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What do I do about a dirty tricks campaign?

What does it look like?

It is normal to face campaigns in the course of business or public life, perhaps against planning developments, changes to a business or where interests cross over with matters of public policy. However, one of the most challenging issues to deal with is when a campaign, and the publicity it brings, is being used for an ulterior purpose by hostile parties, be they those seeking to advance their own interests or those who feel they will benefit from harming yours. This article looks at some of the techniques Himsworth Scott employs when facing issues of that nature.

What can be achieved?

Scrutinising a hostile campaign is not an activity for the sake of it, rather because there are specific gains to be achieved from doing so. These can include:

  • Halting the behaviour of the campaign, through legal means or public exposure, preventing further harm to your interests or remedying harm that has occurred.
  • Exposing the activities of those really behind the campaign, causing them embarrassment to change course and even undermining what they were trying to achieve.
  • Deterring innocent third parties from adopting the messages and objectives of the campaign.
  • If a campaign checks out, avoiding the embarrassment of wrongly pursuing an innocent group and the reputation risk that would inevitably follow from that.

What are the tell-tale signs of dirty tricks?

Smear campaigns have increased in sophistication, and there are many businesses around the world who market their specialism in creating them. As they have become more sophisticated, so too have the ways to pick holes in them. The reputation consequences of wrongly believing a genuine group is false can be severe, so it is vital to take investigation of a group slowly so as to be sure your suspicions are well-founded. The first stage, therefore, is to look objectively at the nature and activities of the group. Some of the behaviours that indicate it is right to be suspicious include:

  • Organisers and members are relatively new to social media or are single-issue campaigners. In some instances, fake identities may be used.
  • The campaign does not behave in ways you would expect – for example, it may trumpet its scale and community involvement but show no evidence of meetings, ways for people to get involved or grassroots activities.
  • The scale of activities may exceed the obvious resources. A very slick online presence or spending on expensive campaign materials like billboards without evidence of funding or fundraising is a strong indicator.
  • Arguments used may mirror the overt statements of commercial parties or dovetail with their position in a supportive manner.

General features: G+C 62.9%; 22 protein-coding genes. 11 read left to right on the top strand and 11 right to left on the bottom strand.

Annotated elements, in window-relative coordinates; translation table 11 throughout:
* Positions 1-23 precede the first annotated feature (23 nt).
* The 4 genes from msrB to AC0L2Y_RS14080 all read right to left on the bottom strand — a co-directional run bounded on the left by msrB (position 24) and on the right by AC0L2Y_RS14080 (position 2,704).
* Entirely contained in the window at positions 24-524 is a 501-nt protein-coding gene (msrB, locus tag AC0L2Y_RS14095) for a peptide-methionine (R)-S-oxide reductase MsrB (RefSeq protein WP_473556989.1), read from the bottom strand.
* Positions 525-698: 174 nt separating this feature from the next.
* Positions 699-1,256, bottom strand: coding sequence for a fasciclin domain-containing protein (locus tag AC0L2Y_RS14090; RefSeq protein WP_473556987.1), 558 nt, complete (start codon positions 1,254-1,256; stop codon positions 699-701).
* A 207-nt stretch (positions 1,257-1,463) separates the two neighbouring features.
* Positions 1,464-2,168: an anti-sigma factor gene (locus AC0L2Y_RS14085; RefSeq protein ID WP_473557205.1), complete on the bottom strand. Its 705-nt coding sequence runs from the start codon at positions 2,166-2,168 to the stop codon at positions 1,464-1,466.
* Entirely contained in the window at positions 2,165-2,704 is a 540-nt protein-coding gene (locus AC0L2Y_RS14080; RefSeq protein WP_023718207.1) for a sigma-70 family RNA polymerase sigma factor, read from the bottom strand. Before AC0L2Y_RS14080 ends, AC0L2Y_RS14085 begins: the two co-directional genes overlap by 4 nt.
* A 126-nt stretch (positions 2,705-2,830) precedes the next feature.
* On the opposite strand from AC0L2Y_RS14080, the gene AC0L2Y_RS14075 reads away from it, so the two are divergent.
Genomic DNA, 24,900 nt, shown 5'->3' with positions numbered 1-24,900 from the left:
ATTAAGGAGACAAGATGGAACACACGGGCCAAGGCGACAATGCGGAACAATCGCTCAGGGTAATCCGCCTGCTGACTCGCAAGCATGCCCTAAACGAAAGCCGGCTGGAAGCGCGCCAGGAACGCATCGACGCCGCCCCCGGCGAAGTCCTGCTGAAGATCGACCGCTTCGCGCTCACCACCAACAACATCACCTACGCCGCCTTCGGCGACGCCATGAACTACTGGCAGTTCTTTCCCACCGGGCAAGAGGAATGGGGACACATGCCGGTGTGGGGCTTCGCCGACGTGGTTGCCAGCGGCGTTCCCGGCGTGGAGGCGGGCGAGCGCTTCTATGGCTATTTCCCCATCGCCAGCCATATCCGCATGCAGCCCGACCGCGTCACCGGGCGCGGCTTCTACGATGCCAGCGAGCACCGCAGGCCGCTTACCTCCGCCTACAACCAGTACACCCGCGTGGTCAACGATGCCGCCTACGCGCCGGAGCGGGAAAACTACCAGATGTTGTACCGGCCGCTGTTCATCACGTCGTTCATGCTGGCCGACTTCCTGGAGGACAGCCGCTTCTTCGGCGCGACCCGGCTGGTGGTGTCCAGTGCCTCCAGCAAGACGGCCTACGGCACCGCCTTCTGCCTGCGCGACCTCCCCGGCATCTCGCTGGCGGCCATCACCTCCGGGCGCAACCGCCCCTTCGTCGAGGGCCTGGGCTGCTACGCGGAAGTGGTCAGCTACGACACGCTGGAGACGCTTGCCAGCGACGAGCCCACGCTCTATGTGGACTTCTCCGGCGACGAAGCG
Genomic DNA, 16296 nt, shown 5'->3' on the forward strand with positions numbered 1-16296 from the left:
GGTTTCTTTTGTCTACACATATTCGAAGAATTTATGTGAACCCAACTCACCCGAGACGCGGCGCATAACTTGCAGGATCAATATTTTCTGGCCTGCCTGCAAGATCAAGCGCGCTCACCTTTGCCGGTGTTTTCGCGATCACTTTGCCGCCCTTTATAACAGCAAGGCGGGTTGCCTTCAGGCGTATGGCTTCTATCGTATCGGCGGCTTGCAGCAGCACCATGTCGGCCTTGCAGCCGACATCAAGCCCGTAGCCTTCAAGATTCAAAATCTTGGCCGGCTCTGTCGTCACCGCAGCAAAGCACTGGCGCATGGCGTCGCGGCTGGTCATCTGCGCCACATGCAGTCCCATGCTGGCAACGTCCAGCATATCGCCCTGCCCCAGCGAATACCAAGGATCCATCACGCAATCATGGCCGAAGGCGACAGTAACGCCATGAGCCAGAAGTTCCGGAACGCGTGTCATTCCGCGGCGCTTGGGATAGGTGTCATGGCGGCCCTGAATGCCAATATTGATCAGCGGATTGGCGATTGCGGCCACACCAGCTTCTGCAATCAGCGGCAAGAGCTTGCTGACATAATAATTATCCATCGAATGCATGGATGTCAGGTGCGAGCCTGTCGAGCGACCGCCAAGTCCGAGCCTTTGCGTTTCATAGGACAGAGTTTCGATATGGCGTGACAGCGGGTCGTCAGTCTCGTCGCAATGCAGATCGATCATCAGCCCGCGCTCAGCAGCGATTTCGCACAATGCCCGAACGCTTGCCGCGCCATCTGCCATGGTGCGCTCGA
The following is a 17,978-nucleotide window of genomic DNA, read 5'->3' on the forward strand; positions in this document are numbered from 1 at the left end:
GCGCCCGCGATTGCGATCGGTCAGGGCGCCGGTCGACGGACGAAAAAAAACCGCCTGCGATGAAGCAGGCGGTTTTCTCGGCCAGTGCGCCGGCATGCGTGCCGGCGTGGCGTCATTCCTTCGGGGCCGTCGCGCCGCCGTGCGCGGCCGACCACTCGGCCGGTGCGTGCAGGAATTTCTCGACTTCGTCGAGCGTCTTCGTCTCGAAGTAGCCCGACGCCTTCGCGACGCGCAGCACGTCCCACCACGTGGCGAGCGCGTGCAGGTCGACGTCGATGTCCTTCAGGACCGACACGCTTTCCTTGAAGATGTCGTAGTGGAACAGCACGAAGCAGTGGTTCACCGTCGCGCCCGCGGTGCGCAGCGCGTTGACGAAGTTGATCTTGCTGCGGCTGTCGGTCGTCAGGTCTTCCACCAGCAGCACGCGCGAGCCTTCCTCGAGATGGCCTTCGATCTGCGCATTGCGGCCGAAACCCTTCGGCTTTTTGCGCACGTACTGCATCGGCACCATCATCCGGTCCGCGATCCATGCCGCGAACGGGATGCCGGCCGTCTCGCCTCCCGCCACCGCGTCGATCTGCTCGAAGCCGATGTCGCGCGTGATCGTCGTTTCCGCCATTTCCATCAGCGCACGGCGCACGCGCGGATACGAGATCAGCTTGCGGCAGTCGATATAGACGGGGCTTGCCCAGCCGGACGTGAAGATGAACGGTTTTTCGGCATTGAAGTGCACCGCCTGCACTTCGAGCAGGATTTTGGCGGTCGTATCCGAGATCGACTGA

• Genuine community participants may have been contacted by the campaign and may have concerns about its activity.

How do we prove our concerns?

Two key principles apply to this type of matter: first, you need a team effort across your legal and communications teams to ensure that actions tally with your public position, second it is important to take small steps deftly to avoid misdirected actions.

The first step typically involves assessing what available information sources there are to discreetly substantiate concerns about an organisation. Except in very rare cases, we recommend seeking to engage with an organisation to see how it reacts. Very often a refusal to interact with the target of a smear organisation indicates the lack of a legitimate purpose.

After that, we look at the points at which an organisation would intersect with other organisations that would be required to register and disclose details of interactions, look for evidence of the campaign activities and highlight any unusual connections between the organisation and particularly its online activity and other parties that could be adverse.

If the concerns seem to stack up, what next?

Often by this stage, a campaign group will have committed some legal wrong against its target – this can range from defamation to misuse of confidential information and IP infringements. It will likely also have interacted with other third parties who are involved. Raising a well-founded but sensitively drafted legal complaint against an organisation is a good way of testing its intentions. If it does not reply or provides a disingenuous answer then it can often be a sign that there is something to hide.

Various legal techniques are available to probe into wrongdoing, ranging from orders against third parties like internet suppliers and mailbox operators to reveal who is really paying for their services, to pre-action disclosure against entities unveiled in the process to expose the true extent of their wrongdoing.

That can then lead into substantive proceedings against the parties involved using a variety of legal steps, from malicious falsehood and breaches of marketing law, through to economic torts such as unlawful means conspiracy.

How do I find out more?

If you believe that you are a victim of a smear or dirty tricks campaign and would like to speak to a member of our legal team, then please get in touch and we’ll let you know if we can help.